Delta is much more than a one-trick pony. Understanding some other tidbits of info delta provides can help a trader select option strikes.
Delta is best known among option traders for estimating how much an option’s price moves compared to the underlying stock. But delta is much more than a one-trick pony. Understanding some of the other tidbits of information that this options greek provides can help a trader select option strikes for mathematical reasons, rather than just throwing darts or going by “feel.”
So what else can delta do? It’s used as a hedge ratio for trading delta-neutral strategies. It’s also used as a loose approximation of an option’s probability of finishing in the money (ITM) at expiration. These can both be very helpful, depending on your approach to trading.
But delta can also be used to quickly estimate the expected range of a stock until expiration. A stock’s expected dollar range is often tied to what’s called a “one standard deviation move.” This means that about 68% of the time the stock is expected to be within this range. It’s an important marker for measuring expected market moves.
Which means it’s useful information for traders, especially for traders whose strategy involves selling options. Think about times when the market is rife with volatility and stocks are making big moves—potentially to the downside. How can a trader manage the risk of a big potential downside move when selling options?
Let’s look at an example of a short put vertical spread. Suppose you’re deciding which strike to sell. The further out of the money you go, the less likely you’ll get burned by having the spread go ITM. But you’ll also collect less premium for the trade. If you look to collect more premium by going closer to the money, your risk of going ITM increases.
How do you balance the risk versus the amount of premium received? By identifying the boundary of the expected range. You could whip out your calculator and do the math to figure that out. Or, you could turn to delta. For example, you could look for a put strike that has a 16 delta. There's nothing special about a 16 delta option, it just represents a quick estimate of the expected range.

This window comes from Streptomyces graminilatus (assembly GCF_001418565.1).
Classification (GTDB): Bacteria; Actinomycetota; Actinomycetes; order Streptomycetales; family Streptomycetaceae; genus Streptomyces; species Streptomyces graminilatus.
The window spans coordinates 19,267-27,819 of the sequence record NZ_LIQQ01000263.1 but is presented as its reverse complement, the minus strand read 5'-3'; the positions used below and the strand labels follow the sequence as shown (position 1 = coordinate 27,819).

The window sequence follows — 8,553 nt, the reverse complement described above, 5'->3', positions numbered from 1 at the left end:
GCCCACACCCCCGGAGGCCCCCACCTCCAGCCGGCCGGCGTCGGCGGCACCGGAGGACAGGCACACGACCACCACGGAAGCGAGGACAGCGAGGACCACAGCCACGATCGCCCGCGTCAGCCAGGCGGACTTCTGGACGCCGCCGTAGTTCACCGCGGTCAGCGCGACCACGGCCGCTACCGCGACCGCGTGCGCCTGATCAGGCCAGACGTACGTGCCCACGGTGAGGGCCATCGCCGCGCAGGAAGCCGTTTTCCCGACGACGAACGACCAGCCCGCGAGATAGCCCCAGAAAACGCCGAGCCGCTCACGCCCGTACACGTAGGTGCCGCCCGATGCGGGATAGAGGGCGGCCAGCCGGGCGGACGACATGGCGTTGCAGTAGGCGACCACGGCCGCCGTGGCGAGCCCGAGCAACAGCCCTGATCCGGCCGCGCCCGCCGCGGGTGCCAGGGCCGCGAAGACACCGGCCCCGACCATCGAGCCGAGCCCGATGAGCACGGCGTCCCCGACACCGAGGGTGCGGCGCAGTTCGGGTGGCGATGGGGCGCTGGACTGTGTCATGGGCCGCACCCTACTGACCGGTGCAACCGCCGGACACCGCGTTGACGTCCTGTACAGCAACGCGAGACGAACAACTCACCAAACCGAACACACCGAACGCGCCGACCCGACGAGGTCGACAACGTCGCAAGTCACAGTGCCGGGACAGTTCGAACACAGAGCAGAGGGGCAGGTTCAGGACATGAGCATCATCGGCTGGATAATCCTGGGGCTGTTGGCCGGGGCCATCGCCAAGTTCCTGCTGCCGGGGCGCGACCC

Let’s say the stock is trading at $100, and there are 30 days until expiration of the options you're analyzing. The 90 strike put has a delta of 16, so between now and expiration, with this stock price and volatility level, $90 is the low end of the expected range.
Want the high end of the expected range? Look for the 16-delta call.
Of course, the expected range is going to change as the stock price moves and if volatility shifts. But when starting a trade—or making adjustments—the ability to quickly estimate a stock’s expected range is a useful tool to have.
That’s how delta can become a mathematically based factor in strike selection. It balances bringing in the most amount of premium while at the same time not wading any closer to the money than necessary. Or perhaps support or resistance is evident around the same strike that loosely marks the one standard deviation level. Might that give a trader even more confidence in strike selection?
Remember, though, there’s nothing magical about a 16-delta option. These strikes can and do go in the money from time to time. But taking advantage of the market’s expectation for stock movement and being able to quickly identify that range can help a trader make more informed strike selection decisions.
Spreads and other multiple-leg option strategies can entail substantial transaction costs, including multiple commissions, which may impact any potential return. These are advanced option strategies and often involve greater risk, and more complex risk, than basic options trades.
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